On Skeletons and Conjuring

I’m on the precipice of November, a month that I have a long-standing difficult relationship with. But this year, I’m determined not to let November take me down. This precipice happens to exist on my favourite holiday. A most sacred day for those of us with pagan sensibilities. Halloween, or Samhain (pronounced Sah-wen) is our New Year’s Eve. The end of the cycle. The night when the veil between the living world and the world of spirit is most thin.

Tonight, I’m going to listen to the messages of my ancestors. Tonight, I’m going to heed my own spirit and try to hear clearly what it craves. Tonight I will conjure what I need, with the help of a legion of strong women who have come and gone before me.

Last year at this time, I hauled a fairly epic skeleton out of a drawer I’d concocted somewhere in the recesses of my soul. That skeleton would not be satisfied with a simple dust off. It clattered and shrieked and rattled its bones in every corner of myself. It came at me with such a fury, at first I couldn’t even see it. I thought my hair-trigger and my anger were sure signs that I needed help. Signs that I’d finally lost my ability to self-regulate.

Both were true. As I waited endlessly for a therapy appointment, and took up my pen instead, I realized that the skeleton was the source of the rage I was feeling. What’s more, I realized that the skeleton had been whispering to me, from the place where I thought I’d hidden it for years. Hissing dark truths that I didn’t have the courage to face.

Until I did.

I asked my love to help me heal. But in that, I found myself alone.

The truth is immutable. The affects of that truth are immutable. Intention is where we find the grey space. The space that allows us to create drawers for skeletons.

When I first met the skeleton, I didn’t realize it even had a name. I thought I’d invited him in, that I’d made him from the fabric of poor decision making and low self esteem.

The name for the skeleton is also immutable.

This skeleton has altered the course of my life in jarring, earth-shattering ways. The first time was when we met. The second, when I had the courage to open the drawer and set it free. We co-exist now, that bag of bones and I. I’ve taken its power away, and we’ve arrived at a sort of agreement. I will call it by its name, and it will content itself with keeping a cold, hard hand on my shoulder rather than shrieking and rattling my life into a shambles.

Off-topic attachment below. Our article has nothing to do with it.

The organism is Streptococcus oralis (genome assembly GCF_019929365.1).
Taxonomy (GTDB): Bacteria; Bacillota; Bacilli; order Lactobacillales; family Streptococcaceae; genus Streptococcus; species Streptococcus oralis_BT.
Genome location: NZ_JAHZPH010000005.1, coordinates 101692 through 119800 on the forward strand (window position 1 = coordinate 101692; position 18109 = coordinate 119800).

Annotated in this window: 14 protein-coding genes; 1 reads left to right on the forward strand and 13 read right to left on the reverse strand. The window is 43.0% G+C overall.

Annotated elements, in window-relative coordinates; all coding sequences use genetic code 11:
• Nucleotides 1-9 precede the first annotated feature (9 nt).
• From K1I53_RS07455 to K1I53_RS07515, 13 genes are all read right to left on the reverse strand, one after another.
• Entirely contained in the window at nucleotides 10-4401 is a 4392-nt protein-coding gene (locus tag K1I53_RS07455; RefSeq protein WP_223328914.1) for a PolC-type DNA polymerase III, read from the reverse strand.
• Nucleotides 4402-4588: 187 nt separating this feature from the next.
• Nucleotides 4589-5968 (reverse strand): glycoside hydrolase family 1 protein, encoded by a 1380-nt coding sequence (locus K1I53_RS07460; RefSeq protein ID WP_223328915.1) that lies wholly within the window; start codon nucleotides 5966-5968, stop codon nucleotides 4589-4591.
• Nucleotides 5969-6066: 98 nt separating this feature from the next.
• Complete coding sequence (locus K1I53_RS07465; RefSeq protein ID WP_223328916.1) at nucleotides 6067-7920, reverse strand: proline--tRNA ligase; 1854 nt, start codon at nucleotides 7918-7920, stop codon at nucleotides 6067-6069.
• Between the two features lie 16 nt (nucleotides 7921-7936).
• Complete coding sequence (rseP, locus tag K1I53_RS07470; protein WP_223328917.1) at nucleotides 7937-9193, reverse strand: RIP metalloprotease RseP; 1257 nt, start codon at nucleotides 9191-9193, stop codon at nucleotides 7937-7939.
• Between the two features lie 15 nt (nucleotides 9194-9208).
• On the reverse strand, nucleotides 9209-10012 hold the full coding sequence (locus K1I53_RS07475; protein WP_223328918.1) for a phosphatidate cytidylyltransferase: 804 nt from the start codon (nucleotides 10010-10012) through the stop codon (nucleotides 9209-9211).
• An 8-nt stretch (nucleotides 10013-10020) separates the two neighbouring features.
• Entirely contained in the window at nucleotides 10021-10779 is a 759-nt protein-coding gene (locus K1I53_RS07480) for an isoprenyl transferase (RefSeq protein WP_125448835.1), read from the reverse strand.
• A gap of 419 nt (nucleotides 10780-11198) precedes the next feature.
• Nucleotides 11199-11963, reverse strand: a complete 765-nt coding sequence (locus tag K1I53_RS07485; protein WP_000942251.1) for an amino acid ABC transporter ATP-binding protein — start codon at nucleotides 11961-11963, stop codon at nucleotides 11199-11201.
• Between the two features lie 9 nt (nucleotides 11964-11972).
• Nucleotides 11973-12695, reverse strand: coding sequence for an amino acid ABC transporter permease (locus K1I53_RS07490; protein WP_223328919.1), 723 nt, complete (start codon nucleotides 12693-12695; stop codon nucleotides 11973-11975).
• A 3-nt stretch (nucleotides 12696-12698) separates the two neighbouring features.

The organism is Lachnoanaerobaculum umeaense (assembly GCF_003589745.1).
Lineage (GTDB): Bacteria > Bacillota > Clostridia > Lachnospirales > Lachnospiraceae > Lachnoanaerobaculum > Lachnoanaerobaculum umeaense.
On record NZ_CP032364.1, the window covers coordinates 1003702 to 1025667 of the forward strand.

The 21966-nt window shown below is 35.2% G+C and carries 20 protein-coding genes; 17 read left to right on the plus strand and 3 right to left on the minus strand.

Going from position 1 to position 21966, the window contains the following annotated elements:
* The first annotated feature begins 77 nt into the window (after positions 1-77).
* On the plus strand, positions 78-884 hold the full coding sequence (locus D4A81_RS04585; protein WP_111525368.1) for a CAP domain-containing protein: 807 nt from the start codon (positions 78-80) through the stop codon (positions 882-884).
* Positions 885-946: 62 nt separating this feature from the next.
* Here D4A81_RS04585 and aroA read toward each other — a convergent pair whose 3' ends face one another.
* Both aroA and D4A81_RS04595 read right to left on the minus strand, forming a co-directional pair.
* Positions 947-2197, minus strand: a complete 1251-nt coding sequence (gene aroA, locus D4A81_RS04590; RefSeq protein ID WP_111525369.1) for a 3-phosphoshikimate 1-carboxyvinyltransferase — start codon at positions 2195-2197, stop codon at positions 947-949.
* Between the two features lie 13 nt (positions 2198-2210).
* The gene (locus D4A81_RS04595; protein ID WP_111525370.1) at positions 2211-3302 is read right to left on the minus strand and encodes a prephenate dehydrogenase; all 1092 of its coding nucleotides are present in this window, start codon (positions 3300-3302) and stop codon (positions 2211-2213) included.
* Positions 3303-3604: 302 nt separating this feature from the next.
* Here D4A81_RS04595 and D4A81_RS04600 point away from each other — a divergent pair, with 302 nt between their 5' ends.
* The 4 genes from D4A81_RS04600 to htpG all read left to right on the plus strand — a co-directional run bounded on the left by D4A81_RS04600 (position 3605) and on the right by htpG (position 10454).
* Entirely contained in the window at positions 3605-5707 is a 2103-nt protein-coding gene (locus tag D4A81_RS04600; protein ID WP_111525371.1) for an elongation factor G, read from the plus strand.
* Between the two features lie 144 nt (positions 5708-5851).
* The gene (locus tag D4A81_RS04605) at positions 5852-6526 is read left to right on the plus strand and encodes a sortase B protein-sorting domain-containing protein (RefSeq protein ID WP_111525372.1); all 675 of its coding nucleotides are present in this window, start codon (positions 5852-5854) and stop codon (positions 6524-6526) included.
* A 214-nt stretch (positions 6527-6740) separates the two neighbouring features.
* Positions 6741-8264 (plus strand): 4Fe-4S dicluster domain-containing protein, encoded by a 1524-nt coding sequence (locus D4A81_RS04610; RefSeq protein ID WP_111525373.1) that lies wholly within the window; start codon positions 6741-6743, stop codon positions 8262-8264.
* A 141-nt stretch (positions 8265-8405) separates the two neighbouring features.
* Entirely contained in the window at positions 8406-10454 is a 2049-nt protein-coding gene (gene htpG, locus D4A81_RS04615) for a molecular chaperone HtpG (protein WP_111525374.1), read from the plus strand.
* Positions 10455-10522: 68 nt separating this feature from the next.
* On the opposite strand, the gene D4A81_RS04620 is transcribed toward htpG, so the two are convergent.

The skeleton likes to remind me that I’ll never really be free of it. Something happened this week (perhaps seeing Tarana Burke speak at Brock?) where I made a new kind of peace with that. I may never see meaningful atonement. Can such a thing even reduce a skeleton to powder anyway? I’ll own that skeleton, as he owns me, and the clacking of his bones will be a constant reminder of what I can never lose again:

I can never lose my ability to accept the ugly truth of a moment, a word, a choice.

I can never lose my ability to see a person’s darkness, even if I’m entranced by their light.

I can never lose my right to safety.

I can never lose my right to give my body consciously and with full intention.

I can never lose control of my faculties.

I can never lose the truth that I deserve.

I can never lose the reality that even in the midst of so much pain, there is space for joy (thank you Maya and Tarana).

I can never lose the sense that I deserve to heal.

There is a wildness inside me that I’ve long ignored. I’ve tried to wedge myself into boxes and labels for so many years, that I can almost sympathize with that incensed skeleton. I’m tired of behaving the way I’m expected to. I’m tired of trying to transform my pain by being ‘good’. I’m tired of trying to prove that I can fit.

I’m stepping into November with my own midnight cloak swirling around me. Instead of fighting the darkness, I will sink into it like the arms of the lover I have always dreamed of. It will hold me; sometimes tenderly, sometimes so I can feel that it’s stronger than I. It will whisper the truth in my ear, and accept all that I am. It will show me ghosts and demons and we will hold hands as we walk through our fears. It will cast shadows so the winter light feels warmer.

The darkness is where the best magic happens. I am finally ready to conjure my life.

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